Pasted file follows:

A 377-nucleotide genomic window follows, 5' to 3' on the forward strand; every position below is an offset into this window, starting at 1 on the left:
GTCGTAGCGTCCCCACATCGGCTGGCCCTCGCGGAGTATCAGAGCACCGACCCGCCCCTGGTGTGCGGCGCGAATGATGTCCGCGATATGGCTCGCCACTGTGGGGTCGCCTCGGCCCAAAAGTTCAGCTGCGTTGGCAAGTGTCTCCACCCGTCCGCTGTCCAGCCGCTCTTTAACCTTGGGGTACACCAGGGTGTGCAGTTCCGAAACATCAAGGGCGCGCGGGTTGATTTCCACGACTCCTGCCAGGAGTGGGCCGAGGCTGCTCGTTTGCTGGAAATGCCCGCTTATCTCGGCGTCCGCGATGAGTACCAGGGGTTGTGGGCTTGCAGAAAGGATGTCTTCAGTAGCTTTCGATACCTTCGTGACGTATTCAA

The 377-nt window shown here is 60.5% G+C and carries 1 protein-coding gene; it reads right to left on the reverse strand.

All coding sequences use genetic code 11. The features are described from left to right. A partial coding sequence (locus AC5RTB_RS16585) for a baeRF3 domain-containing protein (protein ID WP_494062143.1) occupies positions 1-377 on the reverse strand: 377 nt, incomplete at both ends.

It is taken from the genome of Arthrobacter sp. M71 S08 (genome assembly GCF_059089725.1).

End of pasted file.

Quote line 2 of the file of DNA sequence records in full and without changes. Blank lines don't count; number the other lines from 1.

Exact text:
GTCGTAGCGTCCCCACATCGGCTGGCCCTCGCGGAGTATCAGAGCACCGACCCGCCCCTGGTGTGCGGCGCGAATGATGTCCGCGATATGGCTCGCCACTGTGGGGTCGCCTCGGCCCAAAAGTTCAGCTGCGTTGGCAAGTGTCTCCACCCGTCCGCTGTCCAGCCGCTCTTTAACCTTGGGGTACACCAGGGTGTGCAGTTCCGAAACATCAAGGGCGCGCGGGTTGATTTCCACGACTCCTGCCAGGAGTGGGCCGAGGCTGCTCGTTTGCTGGAAATGCCCGCTTATCTCGGCGTCCGCGATGAGTACCAGGGGTTGTGGGCTTGCAGAAAGGATGTCTTCAGTAGCTTTCGATACCTTCGTGACGTATTCAA